This new paper challenges the Decision of the European Commission against Intel, which I believe suffers from a number of serious flaws.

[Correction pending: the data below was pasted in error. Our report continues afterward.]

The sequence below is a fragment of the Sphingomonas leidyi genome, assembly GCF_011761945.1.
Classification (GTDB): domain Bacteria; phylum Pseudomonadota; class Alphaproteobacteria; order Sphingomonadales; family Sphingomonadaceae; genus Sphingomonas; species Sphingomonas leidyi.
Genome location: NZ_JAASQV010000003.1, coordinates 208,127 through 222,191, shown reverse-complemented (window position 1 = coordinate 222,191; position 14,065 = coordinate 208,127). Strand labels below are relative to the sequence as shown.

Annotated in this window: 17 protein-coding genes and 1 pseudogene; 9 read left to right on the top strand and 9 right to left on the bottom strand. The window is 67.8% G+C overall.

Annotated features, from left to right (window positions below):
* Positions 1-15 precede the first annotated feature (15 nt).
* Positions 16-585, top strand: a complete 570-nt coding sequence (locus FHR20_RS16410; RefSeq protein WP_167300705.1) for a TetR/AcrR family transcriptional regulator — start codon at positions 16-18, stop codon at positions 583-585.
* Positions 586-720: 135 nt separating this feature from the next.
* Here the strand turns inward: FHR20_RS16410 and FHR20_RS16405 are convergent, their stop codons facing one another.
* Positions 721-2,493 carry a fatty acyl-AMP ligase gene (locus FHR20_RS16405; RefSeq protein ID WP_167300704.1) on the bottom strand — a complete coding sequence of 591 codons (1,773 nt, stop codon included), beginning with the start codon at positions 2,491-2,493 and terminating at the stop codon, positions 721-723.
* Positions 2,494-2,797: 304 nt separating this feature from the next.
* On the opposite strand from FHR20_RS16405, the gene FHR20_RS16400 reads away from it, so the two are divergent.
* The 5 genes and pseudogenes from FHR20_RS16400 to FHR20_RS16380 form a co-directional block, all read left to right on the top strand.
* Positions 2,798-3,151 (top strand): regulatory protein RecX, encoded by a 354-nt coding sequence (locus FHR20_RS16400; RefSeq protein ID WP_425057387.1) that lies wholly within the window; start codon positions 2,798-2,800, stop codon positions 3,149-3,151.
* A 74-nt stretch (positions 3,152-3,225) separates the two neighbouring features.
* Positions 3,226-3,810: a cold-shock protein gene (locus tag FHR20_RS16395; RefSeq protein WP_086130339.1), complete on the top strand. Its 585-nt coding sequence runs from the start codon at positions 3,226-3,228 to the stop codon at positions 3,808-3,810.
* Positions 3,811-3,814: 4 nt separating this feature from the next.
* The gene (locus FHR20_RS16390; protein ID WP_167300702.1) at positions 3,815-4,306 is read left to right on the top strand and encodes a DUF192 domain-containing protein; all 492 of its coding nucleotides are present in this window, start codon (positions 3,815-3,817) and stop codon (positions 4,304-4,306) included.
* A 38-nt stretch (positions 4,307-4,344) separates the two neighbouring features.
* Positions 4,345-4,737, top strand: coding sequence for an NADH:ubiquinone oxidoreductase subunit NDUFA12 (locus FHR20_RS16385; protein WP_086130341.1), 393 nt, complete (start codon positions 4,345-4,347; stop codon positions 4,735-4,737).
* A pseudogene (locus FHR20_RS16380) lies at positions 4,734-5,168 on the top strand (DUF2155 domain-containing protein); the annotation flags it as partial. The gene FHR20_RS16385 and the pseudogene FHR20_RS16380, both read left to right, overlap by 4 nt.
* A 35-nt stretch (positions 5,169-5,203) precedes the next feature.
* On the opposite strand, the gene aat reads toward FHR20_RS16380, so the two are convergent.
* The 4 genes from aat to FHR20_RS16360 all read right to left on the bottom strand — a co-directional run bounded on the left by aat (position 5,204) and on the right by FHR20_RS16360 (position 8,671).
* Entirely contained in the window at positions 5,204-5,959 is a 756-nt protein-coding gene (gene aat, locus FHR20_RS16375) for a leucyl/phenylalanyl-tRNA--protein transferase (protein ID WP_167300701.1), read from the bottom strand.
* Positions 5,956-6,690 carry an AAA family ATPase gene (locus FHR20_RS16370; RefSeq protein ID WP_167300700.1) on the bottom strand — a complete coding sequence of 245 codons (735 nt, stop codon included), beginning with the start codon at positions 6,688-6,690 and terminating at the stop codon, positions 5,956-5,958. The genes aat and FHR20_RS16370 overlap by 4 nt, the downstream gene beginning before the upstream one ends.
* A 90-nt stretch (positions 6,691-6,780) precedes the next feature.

Abstract: On 21 September 2009, the European Commission published a provisional non-confidential version of its 13 May 2009 Decision in which it condemned Intel to a record fine of € 1.06 billion on the ground that it had granted conditional rebates and payments to a number of OEMs and a large retailer of consumer electronics purchasing its x86 CPUs, and that it had paid OEMs to delay, cancel or in some other way restrict the commercialization of specific AMD-based products. This paper shows that the Commission Decision contains a number of flaws. They include the facts that the Decision: (i) relies in substance on a per se prohibition of conditional rebates recognized by the formalistic case-law of the Community courts, notwithstanding that the Commission had clearly indicated in various important policy documents, including its Guidance Paper on Article 82 EC, its intention to move away from this approach for an effects-based analysis; (ii) states, contrary to sound policy, that it need not conduct an “as efficient competitor” test, but conducts a misguided one anyway; (iii) insufficiently supports its speculative theory that the OEMs’ purchasing policy was influenced by their understanding of Intel’s alleged intention to reduce or eliminate their rebates should they buy x86 CPUs from AMD; (iv) fails to demonstrate its contention that Intel’s rebates harm competition and consumers; and (v) conducts an excessively restrictive analysis of the efficiencies created by Intel’s rebates. The Intel decision thus stands for the dangerous proposition that any dominant firm is at risk under Article 82 EC if there exists evidence that employees of a customer believe that reducing present purchases from it could have repercussions with regard to the availability and terms of future purchases, even if the belief is ambiguous, equivocal or contrary to written assurances of the firm or its executives, and without any showing of foreclosure. While the foregoing may be considered as an overstatement and that an “agreement” on conditions (not a mere unilateral belief on the part of the customer) is necessary to find a violation, the Commission accords itself so much latitude on how it collects, interprets and weighs evidence that the distinction is illusory. The compatibility of the Commission Decision with EC competition law will now be examined by the Court of First Instance of the European Communities to which Intel lodged an appeal. Because of the wide-ranging implications of this Decision, not only for Intel but for all large corporations having to negotiate price incentives with their customers, it is to be hoped that the Court of First Instance of the EC will review this decision carefully and hold the Commission to the same rigorous standards it has applied in the merger control area. An important question (that will not be addressed by the Court of First Instance, but which is nevertheless relevant from a policy standpoint) is whether antitrust intervention was at all needed in a market characterized by increasing output, decreasing prices and sustained innovation. These characteristics alone should raise serious doubt about claims of anti-competitive foreclosure and consumer harm, especially when they are made by competitors. These characteristics also question the Commission’s wisdom of investing large enforcement resources in what turned to be a long and protracted investigation. As this paper will demonstrate, the market for x86 CPUs was competitive and there is no convincing evidence that Intel’s conduct was anti-competitive and foreclosed AMD and harmed consumers.